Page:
MIMH
MIMH
6 years ago
Reply to  AEC

Was it a poem?

al-Lalal
al-Lalal
6 years ago

Conclusion: Government regulation = freedom of expression. That is rich

thedrizzle96
thedrizzle96
6 years ago

Whatsapp is easily not social media nor a social media tool, unless the definitions are changing; Also the headline and story has cherry picked something out of context, seeming to be about access to the internet, the statistics seems to imply that there is majority support for expression, and even more concern for security and surveillance, the report does not explain the relationship however, using the term report lightly, it’s more of a published survey, with no methodology or appendix of questions, includes comments like “Despite the perception that global travel is associated with more progressive attitudes, ” with no reference or qualification. Although I’m sure the DN savy commenters will come to the same conclusions

R.D.H
R.D.H
6 years ago
Reply to  thedrizzle96

Agreed, I never understand why whatsapp is called social media

WhatsApp as Social Media
WhatsApp as Social Media
6 years ago
Reply to  R.D.H

You can make groups of up to 100 people in WhatsApp and share amongst those groups in an ongoing conversation stream. That happens a great deal in Qatar and is functionally similar to Facebook but less exposed because of the more secure nature of WhatsApp.

Yacine
Yacine
6 years ago

Very strange results to be honest. I wouldn’t consider this as a “reliable” survey/report. It feels more like a students assignment than a scientific work.

dubious
dubious
6 years ago
Reply to  Yacine

Yes, something very odd either about the poll questions, or the responders.

Having read the phrasing of the more Internet control question is, “The internet(sic) in my country should be more tightly regulated” which is ambiguous.

Does that mean increased censorship, or is it related to the commercial market environment, or technical and/or operational standards? Does it mean that government Internet surveillance needs to be more tightly regulated, formulated, disclosed, and restricted?

It is listed under “Freedom of speech” and by the tone of the other questions there the intent is presumably the former (which makes the results madness), but the categories might not have been obvious to the responders.

And how is all that reconciled against a “desire for increased freedom of expression on the Internet”? Qatar’s (presumably deliberately) vague cybercrime law already does a lot to kill any of that.

To get freedom of expression, you cannot have mass surveillance yet only 43% of respondents are concerned that all their Internet traffic is being monitored. Forget 43%, I’m incredulous that whole populations aren’t up in arms about governments snooping their traffic. Do people not know how much data is slurped up or is it they just don’t care? There is no maybe about your Internet traffic being collected here people, it is being logged.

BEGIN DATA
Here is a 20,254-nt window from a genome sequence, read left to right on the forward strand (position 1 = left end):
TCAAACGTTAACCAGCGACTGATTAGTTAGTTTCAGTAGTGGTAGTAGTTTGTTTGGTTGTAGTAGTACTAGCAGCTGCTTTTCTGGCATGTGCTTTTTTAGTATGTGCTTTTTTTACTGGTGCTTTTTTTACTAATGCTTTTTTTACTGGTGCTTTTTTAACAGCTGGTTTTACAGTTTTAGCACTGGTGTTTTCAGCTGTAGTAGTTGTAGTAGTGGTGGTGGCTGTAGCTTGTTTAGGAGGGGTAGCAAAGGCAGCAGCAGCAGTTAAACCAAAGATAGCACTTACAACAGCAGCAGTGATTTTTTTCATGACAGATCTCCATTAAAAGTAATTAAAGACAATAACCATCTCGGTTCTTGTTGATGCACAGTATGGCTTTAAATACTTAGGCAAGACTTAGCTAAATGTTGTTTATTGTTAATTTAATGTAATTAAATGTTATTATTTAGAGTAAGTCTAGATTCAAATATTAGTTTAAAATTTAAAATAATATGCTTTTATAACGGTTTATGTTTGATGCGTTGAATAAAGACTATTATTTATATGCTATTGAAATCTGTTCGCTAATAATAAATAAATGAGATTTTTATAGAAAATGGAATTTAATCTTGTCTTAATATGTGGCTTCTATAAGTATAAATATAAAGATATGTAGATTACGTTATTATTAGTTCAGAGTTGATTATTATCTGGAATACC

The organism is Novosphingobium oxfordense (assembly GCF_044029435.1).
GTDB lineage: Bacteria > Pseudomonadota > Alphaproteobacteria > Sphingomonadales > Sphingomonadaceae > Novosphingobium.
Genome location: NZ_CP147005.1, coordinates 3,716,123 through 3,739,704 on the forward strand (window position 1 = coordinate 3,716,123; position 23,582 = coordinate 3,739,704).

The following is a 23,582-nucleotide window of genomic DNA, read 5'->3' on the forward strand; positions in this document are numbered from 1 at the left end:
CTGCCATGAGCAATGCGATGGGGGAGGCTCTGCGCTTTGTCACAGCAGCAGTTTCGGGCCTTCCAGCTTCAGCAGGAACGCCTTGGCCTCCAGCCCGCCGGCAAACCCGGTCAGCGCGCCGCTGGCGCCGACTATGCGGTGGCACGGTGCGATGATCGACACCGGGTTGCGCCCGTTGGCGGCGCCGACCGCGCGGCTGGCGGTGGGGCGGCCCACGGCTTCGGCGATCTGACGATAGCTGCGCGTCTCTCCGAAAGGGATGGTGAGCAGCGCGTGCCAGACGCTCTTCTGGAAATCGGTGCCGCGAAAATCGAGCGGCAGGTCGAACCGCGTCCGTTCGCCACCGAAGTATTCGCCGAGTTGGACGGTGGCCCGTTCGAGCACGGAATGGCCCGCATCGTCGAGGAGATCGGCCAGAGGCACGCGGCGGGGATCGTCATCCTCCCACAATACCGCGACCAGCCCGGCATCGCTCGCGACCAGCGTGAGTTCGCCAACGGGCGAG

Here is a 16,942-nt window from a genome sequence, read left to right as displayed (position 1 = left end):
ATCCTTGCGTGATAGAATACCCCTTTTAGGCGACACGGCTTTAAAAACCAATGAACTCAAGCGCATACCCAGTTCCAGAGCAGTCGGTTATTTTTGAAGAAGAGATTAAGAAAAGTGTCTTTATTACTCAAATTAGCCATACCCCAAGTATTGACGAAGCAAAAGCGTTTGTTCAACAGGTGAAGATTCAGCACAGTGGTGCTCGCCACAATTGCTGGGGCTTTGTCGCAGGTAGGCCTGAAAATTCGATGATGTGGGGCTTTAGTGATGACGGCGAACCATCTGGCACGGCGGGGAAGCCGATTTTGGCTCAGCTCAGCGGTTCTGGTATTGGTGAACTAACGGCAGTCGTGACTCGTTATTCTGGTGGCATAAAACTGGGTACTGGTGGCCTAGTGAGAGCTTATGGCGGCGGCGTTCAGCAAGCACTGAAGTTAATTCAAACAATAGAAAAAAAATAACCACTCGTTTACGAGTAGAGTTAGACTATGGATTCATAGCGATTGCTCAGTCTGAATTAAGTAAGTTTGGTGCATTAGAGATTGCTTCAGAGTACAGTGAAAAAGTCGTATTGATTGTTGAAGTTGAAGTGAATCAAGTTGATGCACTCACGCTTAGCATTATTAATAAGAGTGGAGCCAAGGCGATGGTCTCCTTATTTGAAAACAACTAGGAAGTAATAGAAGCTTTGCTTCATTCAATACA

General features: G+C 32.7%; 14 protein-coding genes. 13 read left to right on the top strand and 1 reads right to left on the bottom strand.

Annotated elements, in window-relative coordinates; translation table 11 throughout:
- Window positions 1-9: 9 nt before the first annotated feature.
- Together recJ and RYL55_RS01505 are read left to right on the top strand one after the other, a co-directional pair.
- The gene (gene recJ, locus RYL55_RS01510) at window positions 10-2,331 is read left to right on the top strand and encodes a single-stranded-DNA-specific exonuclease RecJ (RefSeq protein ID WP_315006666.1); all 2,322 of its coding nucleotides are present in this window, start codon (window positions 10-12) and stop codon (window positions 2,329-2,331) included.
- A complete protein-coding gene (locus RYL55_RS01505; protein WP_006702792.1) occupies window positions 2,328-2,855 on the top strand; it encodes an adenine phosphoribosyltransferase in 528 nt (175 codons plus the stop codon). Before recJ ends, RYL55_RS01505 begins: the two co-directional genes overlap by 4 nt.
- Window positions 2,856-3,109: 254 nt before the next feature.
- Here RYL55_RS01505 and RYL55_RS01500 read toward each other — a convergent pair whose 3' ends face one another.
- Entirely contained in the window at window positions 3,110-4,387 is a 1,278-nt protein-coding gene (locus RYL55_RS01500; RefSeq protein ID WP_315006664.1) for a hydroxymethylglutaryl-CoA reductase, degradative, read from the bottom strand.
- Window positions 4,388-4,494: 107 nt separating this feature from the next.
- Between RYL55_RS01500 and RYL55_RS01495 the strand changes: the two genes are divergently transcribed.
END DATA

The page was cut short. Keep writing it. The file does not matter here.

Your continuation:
John Oliver’s show last week [ https://youtu.be/XEVlyP4_11M ] would suggest that it is ignorance, but I always try to think the best of people. In the show he puts it in the context of “junk” mail and suddenly people’s opinion changes. Maybe after watching the show you might change your mind.

At the end of the day, if the government wants you gone or in jail they will find something (that includes more regulated jurisdictions than Qatar) – just ask Mr Kim Dot Com who is now facing deportation from New Zealand over an old speeding ticket – so we do not need to give them our email content and browser history to assist.

Skeptic
Skeptic
6 years ago

This is really embarrassing. I guess this is what Northwestern thinks research is — spend a lot of Qatar Foundation money to hire a polling firm to conduct a poll. This is really getting old, and NUQatar tries to milk these surveys as if they are groundbreaking. Is this the level of teaching at NUQatar?

Mr. B
6 years ago

Makes some sense, though. There’s only, what, 300,000 Qataris? It’s far easier to get that relatively small number to agree on cultural stuff than the much bigger countries of Saudi and Egypt.

Talal Mousa
Talal Mousa
6 years ago
Reply to  Mr. B

Also I agree

MIMH
MIMH
6 years ago

Be careful what you wish for. Next door in Saudi a man was sentenced to death, then life imprisoment and a 1000 lashes. His crime? Posting something online the government didn’t like and having a liberal point of view.

http://www.theguardian.com/world/2015/mar/01/raif-badawi-could-be-retried-and-beheaded-family-ensaf-haidar-apostasy

KK
KK
6 years ago

Yes, more control; as expected.

CLGourmet
CLGourmet
6 years ago

A poll conducted under closed conditions. No surprise.

The Reporter
The Reporter
6 years ago

The centuries old principle that fear will keep the natives in check still holds good today.

ChaTo
6 years ago

This seems contradictory, but it happens here and it happens in other parts of the world. People naively believe that governments will silence the content they don’t like, but allow them to continue producing and accessing the content they like.

Obviously, once censorship is established (by using the typical excuses: religion, children or terrorism), the reality across the world is that governments silence the content governments don’t like. Censorship is not for the benefit of the people, but for the benefit of the powerful.

Scarletti
Scarletti
6 years ago
Reply to  ChaTo

leave, and never look back

dubious
dubious
6 years ago
Reply to  ChaTo

It is always mission creep with censorship. Besides, people can and should decide for themselves what things they can and cannot look at online, not some nanny state bureaucrat with a triple sense of humour bypass.

It isn’t even like Internet censorship is effective anyway – Europe can’t make it work, and even China struggles.

Talal Mousa
Talal Mousa
6 years ago
Reply to  ChaTo

I totally agree

Michkey
Michkey
6 years ago

Control is good, control ensures order, and therefore peace. Human comes to the world kicking and screaming, leading their lives to imminent chaos. They cannot be trusted with their free will…. Oh wait!!